102. Perhaps you can be more pragmatic than that. If you have Alistair Darling in The Guardian recently on 16 June saying that it does not matter whether it is insurance-based or means-tested, but it is just about whether we can get people back to work and improve their lives, they are agnostic. They seem to me to be agnostic on the contributory principle and, therefore, if they just, tackle individual sets of circumstances as they arise, in the long run Beveridge is as dead as a dodo.
  (Mr Barnes) Alistair Darling has said that they are approaching social security reform on an ad hoc basis. Now, that is not quite consistent with what the intention of the Green Paper last year was about; it was supposed to be setting the principles, the parameters. I am going to do a bit of PR for the Government at the moment because they are not just focusing on people moving to work. We saw in the Budget, for example, an increase in means-tested benefits for parents on income support and quite a substantial increase where the child is under 11, so I think we need to step back from the rather soundbite approach that some Ministers adopt. Nonetheless, I would still take the view that their approach is consistent, though sometimes contradictory, and, as I say, to use a better word, I think they are stumbling towards undermining the contributory principle and extending means-testing because I do not think there is a grand design as yet on the table. I think the other issue is that perhaps the Treasury and the DSS need to talk a little bit more about quite what they perceive as the ultimate vision of the welfare reform and the social security system as a whole because we have the move towards the tax credits, the possibility of housing costs going over as well, we have the possibility of extending tax credits to people over the age of 50 and then possibly to single people with low-paid work and at the same time we have got rather an ad hoc approach to welfare reform at the moment and that is why I think the picture is confused and there is some bad news as well as good news.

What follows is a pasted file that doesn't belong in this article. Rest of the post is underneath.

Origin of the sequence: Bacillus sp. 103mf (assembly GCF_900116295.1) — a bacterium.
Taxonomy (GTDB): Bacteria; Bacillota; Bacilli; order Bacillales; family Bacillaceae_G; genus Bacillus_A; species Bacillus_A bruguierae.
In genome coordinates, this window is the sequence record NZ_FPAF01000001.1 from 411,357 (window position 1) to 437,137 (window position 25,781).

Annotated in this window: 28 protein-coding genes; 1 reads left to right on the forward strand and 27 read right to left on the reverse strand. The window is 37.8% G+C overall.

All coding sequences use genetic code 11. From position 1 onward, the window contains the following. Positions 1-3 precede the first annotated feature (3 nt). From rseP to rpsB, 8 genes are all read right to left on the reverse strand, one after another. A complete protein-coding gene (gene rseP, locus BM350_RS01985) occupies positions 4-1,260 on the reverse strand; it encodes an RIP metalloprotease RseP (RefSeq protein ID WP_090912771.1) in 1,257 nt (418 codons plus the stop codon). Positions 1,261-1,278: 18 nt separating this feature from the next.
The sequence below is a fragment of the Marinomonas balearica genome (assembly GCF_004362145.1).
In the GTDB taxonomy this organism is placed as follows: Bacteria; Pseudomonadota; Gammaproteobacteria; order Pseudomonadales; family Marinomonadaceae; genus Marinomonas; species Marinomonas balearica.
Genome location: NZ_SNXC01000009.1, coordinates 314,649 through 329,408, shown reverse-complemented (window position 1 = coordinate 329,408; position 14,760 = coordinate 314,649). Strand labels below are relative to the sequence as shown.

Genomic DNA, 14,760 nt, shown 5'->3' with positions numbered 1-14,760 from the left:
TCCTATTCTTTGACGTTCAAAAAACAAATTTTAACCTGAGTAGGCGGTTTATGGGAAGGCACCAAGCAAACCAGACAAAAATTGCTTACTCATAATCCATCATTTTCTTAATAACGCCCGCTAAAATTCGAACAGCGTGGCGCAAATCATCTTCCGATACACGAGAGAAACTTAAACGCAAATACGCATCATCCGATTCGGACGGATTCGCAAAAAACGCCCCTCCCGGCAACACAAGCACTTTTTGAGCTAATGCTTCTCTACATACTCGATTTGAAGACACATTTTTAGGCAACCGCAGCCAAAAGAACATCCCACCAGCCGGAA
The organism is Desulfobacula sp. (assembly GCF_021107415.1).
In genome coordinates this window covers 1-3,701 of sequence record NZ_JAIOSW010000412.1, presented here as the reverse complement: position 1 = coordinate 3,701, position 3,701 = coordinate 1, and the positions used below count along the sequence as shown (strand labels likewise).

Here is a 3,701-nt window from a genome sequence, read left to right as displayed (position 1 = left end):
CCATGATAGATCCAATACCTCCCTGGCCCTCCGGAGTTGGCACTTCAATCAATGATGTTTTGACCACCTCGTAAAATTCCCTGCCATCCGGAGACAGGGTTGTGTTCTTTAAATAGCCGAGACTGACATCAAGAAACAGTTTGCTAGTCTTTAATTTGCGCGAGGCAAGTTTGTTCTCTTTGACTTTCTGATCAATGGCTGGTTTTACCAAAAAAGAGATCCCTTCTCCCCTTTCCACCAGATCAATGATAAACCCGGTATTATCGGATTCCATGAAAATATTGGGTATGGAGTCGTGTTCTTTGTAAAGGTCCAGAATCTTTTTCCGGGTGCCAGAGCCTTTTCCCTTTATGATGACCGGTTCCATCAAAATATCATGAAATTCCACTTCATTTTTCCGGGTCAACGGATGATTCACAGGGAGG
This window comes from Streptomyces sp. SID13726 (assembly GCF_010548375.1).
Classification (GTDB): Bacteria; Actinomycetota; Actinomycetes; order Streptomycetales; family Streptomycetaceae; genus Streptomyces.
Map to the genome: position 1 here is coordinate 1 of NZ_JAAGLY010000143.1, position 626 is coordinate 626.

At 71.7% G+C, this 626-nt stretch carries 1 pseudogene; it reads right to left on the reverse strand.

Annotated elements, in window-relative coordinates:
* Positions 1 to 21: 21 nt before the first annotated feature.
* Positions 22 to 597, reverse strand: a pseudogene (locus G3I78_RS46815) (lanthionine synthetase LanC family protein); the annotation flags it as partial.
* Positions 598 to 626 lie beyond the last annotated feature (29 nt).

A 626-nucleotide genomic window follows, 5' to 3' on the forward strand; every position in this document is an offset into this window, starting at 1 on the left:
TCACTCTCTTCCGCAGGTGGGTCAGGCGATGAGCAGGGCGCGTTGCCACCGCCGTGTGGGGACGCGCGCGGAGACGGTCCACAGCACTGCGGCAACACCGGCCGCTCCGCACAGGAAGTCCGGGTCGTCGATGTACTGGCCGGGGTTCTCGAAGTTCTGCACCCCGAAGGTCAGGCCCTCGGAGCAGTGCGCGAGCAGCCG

Ms Buck

  103. Whilst on the subject of Beveridge, Beveridge's original view was that you rewarded people who worked and made contributions and you, therefore, made the insurance-based benefits more desirable than means-tested benefits, so to what extent now in 1999 do you actually think that that principle remains, that people who have been able to work and make a contribution actually deserve to get a higher level of benefit?
  (Mr Barnes) The first thing to say, is that obviously the level of contributory benefits because of the change in the 1980s, the abolition of SERPS, is not always that high. Let me be clear about some of the context in which we are approaching it. My concern at the moment is that the Government's approach to welfare reform is an extension of means-testing at the expense of contributory benefits and the principle that that plays. That is why we feel that it is important to look at the core values of the contributory principle and actually say, "Yes, there is still a role to link entitlement to employment" and what we would like to see is that updated to also recognise the important roles that society would recognise in terms of inclusiveness and look at issues such as part-timers not being included, the fact that caring credits do not sufficiently extend to guaranteeing entitlement to those benefits. So going back to Beveridge, I think the link with employment is still an important one, but it does need to be updated to reflect changes in the labour market and also the fact that care roles, voluntary work also need to be recognised.

  104. That is fine, but if one of the objectives is the tackling of poverty and indeed inequality, is that best served by pursuing a Beveridgean notion that if you started off in a sense fortunate enough to be in work and able to make a contribution, the consequence would be that when you fall on bad times, unemployment or whatever, you continue to have a high level of benefit? That is really the point I am interested in your view on?
  (Mr Barnes) Contributory benefits do help prevent poverty and this is the danger with means-testing, that it traps people in employment traps; it is stigmatising; take-up is low. So to continue to link entitlement to benefit with some form of the contributory principle, where the entitlement is not means-tested, but is based on a past employment record is core to an anti-poverty strategy. It is also the basis on which you can involve more people in a social security system, and this is the strength of the contributory principle, as I am sure everybody who has given evidence so far has said, that because of the idea that you pay in and then take out, it does actually add to the popularity of it and keep that principle going, and I think in the current climate where there is uncertainty and lack of direction, to preserve those sort of values I think is important.